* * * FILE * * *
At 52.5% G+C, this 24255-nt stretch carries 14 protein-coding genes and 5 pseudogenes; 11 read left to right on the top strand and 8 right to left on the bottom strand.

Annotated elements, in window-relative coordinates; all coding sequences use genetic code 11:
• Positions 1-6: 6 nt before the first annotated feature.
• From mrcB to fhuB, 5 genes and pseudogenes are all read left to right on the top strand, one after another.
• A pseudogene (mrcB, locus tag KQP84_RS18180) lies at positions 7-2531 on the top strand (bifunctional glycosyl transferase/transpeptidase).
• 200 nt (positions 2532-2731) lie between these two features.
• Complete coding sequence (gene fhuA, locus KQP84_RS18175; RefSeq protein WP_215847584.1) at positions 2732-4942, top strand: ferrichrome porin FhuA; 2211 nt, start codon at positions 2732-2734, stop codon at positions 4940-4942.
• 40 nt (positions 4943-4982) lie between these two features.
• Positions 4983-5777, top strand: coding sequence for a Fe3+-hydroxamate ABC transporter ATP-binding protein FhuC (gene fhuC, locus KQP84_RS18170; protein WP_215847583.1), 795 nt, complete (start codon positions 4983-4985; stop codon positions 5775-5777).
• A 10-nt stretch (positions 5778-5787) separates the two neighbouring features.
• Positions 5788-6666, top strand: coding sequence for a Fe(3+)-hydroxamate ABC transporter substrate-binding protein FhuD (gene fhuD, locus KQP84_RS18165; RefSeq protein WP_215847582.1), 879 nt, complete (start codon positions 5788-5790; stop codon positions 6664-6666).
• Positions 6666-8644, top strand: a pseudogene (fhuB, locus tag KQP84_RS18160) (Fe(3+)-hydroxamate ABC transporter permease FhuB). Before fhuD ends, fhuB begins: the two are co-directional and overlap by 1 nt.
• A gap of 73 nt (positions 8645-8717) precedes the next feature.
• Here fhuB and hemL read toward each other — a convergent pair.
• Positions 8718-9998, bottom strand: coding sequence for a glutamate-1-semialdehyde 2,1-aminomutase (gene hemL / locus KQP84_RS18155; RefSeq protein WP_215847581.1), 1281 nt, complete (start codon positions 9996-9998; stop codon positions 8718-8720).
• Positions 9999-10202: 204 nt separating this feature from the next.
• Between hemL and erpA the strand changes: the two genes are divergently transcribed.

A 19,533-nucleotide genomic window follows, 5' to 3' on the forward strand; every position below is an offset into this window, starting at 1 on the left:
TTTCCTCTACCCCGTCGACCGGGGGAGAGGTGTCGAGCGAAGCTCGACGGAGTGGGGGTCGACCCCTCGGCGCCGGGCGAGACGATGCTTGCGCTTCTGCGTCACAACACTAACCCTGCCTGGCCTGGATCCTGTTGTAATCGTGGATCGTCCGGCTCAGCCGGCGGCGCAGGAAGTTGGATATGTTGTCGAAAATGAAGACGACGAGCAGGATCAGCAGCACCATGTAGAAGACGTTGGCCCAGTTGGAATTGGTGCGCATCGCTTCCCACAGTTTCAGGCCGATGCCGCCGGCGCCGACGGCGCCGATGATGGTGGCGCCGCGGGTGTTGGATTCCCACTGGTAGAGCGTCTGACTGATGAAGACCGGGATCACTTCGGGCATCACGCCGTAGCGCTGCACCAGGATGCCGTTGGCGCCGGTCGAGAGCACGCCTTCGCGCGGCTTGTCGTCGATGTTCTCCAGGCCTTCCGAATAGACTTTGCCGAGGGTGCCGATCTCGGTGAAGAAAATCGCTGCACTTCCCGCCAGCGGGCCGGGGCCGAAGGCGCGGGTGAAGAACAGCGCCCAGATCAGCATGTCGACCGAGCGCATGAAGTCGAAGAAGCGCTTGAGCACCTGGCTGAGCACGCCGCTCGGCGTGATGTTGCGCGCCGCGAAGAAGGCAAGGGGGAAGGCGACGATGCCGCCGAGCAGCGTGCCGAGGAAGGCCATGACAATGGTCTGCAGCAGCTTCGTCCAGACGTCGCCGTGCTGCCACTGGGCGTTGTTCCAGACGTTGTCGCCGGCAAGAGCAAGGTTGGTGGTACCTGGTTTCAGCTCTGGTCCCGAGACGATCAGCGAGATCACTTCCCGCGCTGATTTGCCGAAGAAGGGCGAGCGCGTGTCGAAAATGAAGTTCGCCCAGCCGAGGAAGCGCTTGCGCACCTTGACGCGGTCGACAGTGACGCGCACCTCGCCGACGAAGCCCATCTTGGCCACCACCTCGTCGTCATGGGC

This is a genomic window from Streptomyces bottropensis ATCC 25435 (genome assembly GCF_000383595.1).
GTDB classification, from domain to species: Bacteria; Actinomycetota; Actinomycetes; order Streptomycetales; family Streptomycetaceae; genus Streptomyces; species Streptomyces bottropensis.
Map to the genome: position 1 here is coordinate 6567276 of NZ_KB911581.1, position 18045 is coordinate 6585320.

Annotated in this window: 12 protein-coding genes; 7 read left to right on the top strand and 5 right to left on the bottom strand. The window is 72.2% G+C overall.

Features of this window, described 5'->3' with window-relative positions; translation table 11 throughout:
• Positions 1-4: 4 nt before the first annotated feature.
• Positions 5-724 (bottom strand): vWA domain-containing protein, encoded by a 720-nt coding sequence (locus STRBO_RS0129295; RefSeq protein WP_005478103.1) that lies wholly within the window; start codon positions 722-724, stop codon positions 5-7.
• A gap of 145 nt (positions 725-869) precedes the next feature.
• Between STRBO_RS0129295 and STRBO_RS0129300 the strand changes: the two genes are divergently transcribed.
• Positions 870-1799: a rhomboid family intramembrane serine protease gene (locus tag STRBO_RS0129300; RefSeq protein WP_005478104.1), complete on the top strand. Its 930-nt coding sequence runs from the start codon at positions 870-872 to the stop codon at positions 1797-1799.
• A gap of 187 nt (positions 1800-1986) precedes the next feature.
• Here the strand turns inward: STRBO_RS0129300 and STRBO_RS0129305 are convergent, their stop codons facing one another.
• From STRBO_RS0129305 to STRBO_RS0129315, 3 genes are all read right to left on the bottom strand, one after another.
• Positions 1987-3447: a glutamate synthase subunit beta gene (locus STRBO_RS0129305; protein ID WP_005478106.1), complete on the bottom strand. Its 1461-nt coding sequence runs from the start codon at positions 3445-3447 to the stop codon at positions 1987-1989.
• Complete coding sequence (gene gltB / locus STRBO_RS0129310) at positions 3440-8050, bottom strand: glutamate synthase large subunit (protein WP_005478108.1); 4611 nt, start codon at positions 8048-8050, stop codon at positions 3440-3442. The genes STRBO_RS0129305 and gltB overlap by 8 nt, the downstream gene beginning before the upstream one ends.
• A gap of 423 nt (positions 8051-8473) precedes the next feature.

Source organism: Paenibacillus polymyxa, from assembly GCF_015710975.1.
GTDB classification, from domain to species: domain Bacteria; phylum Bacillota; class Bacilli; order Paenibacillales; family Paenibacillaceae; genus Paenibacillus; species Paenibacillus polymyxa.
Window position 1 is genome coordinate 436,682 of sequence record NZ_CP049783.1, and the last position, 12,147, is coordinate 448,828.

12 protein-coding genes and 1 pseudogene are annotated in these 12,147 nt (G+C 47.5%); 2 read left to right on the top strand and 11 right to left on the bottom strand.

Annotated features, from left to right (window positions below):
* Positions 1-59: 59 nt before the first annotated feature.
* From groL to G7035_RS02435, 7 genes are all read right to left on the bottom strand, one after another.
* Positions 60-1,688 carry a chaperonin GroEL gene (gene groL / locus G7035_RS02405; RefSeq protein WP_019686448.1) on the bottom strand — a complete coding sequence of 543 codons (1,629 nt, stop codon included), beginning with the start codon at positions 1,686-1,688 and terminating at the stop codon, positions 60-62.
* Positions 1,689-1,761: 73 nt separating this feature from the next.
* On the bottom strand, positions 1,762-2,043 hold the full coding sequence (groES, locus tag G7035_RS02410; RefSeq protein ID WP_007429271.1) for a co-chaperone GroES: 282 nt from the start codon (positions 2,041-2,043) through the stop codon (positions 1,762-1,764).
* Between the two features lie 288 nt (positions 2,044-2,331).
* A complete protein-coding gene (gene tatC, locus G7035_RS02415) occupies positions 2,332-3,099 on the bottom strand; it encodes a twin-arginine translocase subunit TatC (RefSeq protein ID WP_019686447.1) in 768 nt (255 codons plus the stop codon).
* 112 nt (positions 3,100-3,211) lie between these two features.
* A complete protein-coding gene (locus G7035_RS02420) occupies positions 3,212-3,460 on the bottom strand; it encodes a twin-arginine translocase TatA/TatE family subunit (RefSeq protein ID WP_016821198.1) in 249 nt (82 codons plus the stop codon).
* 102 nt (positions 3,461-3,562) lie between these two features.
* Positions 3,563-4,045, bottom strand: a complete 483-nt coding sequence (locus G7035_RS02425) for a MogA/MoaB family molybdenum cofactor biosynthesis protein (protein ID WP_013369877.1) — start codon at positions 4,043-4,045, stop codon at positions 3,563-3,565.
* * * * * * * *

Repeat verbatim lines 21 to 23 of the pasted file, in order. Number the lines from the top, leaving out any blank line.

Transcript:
GTDB classification, from domain to species: Bacteria; Actinomycetota; Actinomycetes; order Streptomycetales; family Streptomycetaceae; genus Streptomyces; species Streptomyces bottropensis.
Map to the genome: position 1 here is coordinate 6567276 of NZ_KB911581.1, position 18045 is coordinate 6585320.

Annotated in this window: 12 protein-coding genes; 7 read left to right on the top strand and 5 right to left on the bottom strand. The window is 72.2% G+C overall.